She is torn. On the one hand, she doesn’t think John has free will when he commits murder, given that everything in his universe is determined by previous events. On the other hand, she wants to maintain that John is free and she wants to hold John accountable for his horrific act. The analytic philosopher in me wants the theoretical conclusion to win out: John’s freedom and responsibility should be based on clear conceptual criteria, not what we want to be true. However, as a person embedded in a social world, I can’t help but hold John free and responsible, determinism be damned. At least one thing is clear: the binary response options on the survey don’t capture this participant’s internal conflict.
My work is part of a movement called experimental philosophy, where philosophers use research methods from the social and cognitive sciences to address philosophical questions. The goal is not to resolve philosophical problems, such as the problem of free will, but to expand our understanding of them. For example, the transcripts just highlighted show how fascinating and multifarious people’s judgments are when it comes to free will and moral responsibility. Folks can say that someone is not free or responsible when considered from a God’s-eye view of the world, but that the same person is genuinely free and responsible when considered through the eyes of their peers living in that world. Or, folks can feel a tension between an analytic conclusion regarding free will and their embodied experience of someone’s misbehavior. Any philosophical account of free will that doesn’t take these thoughts seriously will probably fail to make contact with the human condition. Therefore, it matters how philosophers and non-philosophers alike make sense of freedom and responsibility.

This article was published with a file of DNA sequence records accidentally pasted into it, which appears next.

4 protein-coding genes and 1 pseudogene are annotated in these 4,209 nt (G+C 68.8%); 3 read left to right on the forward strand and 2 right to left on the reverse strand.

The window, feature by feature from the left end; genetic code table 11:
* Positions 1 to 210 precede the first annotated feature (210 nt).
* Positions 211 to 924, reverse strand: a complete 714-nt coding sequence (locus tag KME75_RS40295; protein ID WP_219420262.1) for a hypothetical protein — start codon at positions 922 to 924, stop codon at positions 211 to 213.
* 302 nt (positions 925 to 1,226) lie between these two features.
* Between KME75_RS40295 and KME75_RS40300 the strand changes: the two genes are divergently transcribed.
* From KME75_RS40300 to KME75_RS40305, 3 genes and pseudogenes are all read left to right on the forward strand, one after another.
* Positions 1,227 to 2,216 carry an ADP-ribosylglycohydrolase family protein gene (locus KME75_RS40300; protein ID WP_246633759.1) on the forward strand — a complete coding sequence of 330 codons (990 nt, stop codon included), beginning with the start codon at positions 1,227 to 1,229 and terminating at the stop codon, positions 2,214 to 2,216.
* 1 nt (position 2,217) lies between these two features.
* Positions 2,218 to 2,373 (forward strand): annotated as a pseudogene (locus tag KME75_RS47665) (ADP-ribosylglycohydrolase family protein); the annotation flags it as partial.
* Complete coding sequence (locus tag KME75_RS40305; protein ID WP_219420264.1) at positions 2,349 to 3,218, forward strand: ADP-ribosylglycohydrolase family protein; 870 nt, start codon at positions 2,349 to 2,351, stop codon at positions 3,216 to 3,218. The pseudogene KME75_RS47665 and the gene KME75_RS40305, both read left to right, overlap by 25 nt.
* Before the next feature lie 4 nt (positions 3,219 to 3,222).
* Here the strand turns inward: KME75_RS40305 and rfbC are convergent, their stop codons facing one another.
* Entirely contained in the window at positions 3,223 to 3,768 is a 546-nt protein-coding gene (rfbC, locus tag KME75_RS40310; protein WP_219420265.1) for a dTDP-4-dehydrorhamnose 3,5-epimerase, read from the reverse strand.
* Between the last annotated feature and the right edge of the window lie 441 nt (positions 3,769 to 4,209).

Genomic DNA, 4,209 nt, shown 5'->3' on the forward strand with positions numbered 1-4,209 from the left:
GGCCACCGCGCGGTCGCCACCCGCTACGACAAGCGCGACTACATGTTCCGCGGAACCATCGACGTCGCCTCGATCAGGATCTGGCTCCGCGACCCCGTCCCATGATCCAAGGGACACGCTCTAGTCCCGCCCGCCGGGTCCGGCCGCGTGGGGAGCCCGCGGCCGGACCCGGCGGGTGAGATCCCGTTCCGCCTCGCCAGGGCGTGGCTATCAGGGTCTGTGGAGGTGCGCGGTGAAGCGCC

That brings us back to Socrates, who spent his time in philosophical dialogue with a range of people he encountered. I can’t say whether he would’ve been an early adopter of Zoom to support his conversation habit, but I do think the tools of the internet age can help carry the torch in the philosopher’s quest to make sense of the human condition.
* This scenario and the two follow-up questions are drawn from pages 37–38 of Nahmias et al. (2006). The vignette is quoted directly, though the italics are mine, and I have paraphrased the two questions. The later example of a 7-point scale of agreement is my invention and not derived from the Nahmias et al. study. See Nahmias, E., Morris, S., Nadelhoffer, T., & Turner, J. (2006). Is incompatibilism intuitive? Philosophy and Phenomenological Research, 73(1), 28–53.
** If you have an insatiable appetite for experimental philosophy, you can check out my first interview study, which centers on the relationship between blame and obligation: Thompson, K. (2023). Qualitative methods show that surveys misrepresent “ought implies can” judgments. Philosophical Psychology, 36(1), 29–57.
Kyle Thompson is a philosopher, musician, husband, cat and dog owner, and optimist who teaches philosophy and writing. He believes that teaching should be both engaging and educational, and he works hard to bring both aspects into the classroom (in-person and online). He’s taught at a number of institutions and worked with students of all backgrounds and interests. He says, “I recognize that few students will go on to study philosophy at the graduate level and beyond, which means it is my responsibility to show them the value of philosophizing in a relatively short period of time.”